Since kindergarten, children are taught and encouraged to break gender stereotypes with many educational facilities even ridding traditional gender norms through gender-neutral toys and classroom roles. And throughout the course of middle and high school, the subject of gender diversity and sexual orientation becomes a topic brought out in health and social science classes – textbooks even highlight the fluidity and spectrum of gender identity, gender expression, biological sex, and sexual orientation.

By promoting exposure to queer resources and disallowing homophobic and transphobic discrimination by educators, Taiwan’s public education sector stands as one of the country’s most critical resources for LGBTQ+ teens in Taiwan.

It has also become the country’s first step towards a new generation of cultural acceptance and equal rights.

My Experience with LGBTQ+ Inclusive Sex Education in Taiwan

My first legitimate experience with LGBTQ+ inclusive sex education occurred a few years into middle school. 

Considering how most of us are raised in a relatively conventional family structure and or strict religious institutions, most teachers are well aware that misinformation surrounding LGBTQ+ topics are prevalent.

One memorable lesson was when our class was assigned a biology group project. Each group member had to research a specific topic ranging from gender and sexuality to STDs and contraception. At the end of our research process, our goal as a group was to formulate a letter for a hypothetical son of ours in an effort to guide him through the possible pitfalls of puberty and self-discovery.

Apart from offering practical advice surrounding matters of sexual health (like getting tested for STDs and using protection regardless of it being homosexual or heterosexual intercourse), this assignment also underscored etiquette as well as sensitivity and respect when facing trans or non-binary people with possible body or gender dysphoria.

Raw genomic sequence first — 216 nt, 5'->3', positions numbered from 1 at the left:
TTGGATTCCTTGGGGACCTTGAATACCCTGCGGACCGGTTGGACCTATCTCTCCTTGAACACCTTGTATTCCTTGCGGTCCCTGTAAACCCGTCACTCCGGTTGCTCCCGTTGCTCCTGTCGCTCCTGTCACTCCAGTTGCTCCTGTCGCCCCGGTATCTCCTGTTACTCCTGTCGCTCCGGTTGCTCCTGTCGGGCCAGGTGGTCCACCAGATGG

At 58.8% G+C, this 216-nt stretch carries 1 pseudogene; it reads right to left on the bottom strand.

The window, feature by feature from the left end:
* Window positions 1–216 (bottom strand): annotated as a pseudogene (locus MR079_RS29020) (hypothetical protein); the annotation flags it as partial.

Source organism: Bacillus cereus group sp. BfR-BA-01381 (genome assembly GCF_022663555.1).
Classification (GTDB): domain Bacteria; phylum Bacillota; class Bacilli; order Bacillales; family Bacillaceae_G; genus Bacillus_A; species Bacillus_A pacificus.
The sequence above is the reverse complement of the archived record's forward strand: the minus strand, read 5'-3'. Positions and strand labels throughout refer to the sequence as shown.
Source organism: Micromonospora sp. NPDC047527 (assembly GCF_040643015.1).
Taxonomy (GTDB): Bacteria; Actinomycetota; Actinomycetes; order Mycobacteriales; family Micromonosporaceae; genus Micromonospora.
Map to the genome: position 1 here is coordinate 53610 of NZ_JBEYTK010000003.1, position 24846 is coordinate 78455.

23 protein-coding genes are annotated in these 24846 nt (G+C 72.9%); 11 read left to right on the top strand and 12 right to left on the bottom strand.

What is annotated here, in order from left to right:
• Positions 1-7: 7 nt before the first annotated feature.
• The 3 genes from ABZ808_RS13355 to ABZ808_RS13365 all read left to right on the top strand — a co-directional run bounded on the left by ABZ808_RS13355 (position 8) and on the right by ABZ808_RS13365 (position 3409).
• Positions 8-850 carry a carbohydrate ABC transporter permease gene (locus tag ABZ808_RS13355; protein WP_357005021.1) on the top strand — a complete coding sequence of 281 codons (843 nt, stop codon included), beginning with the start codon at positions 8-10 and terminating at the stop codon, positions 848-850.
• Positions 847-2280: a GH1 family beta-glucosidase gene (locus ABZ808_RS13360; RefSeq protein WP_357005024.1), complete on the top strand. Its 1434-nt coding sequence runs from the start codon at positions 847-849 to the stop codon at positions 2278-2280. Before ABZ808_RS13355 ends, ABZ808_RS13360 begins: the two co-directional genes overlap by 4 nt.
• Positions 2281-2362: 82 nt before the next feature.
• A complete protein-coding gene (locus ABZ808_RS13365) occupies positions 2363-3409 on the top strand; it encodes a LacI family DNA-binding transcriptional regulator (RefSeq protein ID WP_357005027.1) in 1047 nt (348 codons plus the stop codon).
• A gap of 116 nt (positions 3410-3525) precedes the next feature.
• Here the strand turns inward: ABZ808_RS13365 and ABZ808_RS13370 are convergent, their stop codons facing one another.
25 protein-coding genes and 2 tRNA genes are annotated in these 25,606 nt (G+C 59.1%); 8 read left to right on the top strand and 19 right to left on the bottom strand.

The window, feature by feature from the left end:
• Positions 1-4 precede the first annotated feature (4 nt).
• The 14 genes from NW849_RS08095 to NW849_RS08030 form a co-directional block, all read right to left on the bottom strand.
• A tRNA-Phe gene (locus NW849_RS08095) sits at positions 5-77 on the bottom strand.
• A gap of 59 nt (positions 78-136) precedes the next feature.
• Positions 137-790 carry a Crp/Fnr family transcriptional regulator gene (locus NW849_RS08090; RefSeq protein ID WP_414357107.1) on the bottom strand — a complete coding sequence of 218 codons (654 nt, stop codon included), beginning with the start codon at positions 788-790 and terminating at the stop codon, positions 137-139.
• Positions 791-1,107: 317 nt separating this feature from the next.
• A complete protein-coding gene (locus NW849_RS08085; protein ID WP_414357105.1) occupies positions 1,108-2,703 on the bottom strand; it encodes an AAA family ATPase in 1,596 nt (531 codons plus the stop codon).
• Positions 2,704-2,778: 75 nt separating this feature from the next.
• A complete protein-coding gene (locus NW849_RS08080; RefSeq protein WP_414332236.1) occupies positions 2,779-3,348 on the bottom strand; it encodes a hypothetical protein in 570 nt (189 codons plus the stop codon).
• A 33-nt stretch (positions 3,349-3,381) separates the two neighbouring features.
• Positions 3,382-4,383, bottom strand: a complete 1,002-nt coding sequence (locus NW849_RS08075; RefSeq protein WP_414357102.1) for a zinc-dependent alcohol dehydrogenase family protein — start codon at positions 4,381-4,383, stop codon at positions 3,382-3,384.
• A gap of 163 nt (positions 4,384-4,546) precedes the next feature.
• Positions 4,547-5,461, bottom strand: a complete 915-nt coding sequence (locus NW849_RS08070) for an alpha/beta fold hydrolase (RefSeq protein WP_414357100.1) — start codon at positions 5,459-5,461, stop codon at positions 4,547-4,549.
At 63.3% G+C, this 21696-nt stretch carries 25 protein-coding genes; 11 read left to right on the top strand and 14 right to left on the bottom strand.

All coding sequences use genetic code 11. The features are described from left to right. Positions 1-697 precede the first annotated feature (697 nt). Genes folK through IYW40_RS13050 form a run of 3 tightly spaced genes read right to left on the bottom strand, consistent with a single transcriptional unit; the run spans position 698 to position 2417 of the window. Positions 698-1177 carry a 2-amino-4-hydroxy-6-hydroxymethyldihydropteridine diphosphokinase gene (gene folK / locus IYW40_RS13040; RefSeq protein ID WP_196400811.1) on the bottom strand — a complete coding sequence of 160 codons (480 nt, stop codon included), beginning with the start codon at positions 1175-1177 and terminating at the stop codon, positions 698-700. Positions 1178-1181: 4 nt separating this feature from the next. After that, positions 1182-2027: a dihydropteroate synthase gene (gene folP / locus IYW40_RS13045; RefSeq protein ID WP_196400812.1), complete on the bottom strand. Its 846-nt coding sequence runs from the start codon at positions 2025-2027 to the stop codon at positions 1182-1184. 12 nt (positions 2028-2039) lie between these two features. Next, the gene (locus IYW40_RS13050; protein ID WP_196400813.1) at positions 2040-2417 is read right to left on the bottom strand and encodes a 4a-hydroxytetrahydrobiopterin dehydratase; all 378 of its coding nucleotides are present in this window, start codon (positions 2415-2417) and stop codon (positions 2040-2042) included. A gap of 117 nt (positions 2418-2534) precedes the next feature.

We were also lectured on the importance of respect, regardless of conflict upon opinions, and briefed about the sociopolitical struggles that still exist today for queer people in Taiwan.

Throughout the course of the project, classroom discussions became the first time I’ve ever openly discussed LGBTQ+ topics with my peers, and looking back, it was possibly one of the most important conversations I’ve had in my life.

This class wasn’t just an introduction to the biology of human sexuality. It was the words of acceptance and validation many of us needed, but dared not ask for. It was a safe space that normalized questions and conversations surrounding LGBTQ+ sexual health, and a class that has since opened outlets of further discussion and answers for queer youth in and out of the classroom.

How Singapore’s Sex Ed Can Learn From Taiwan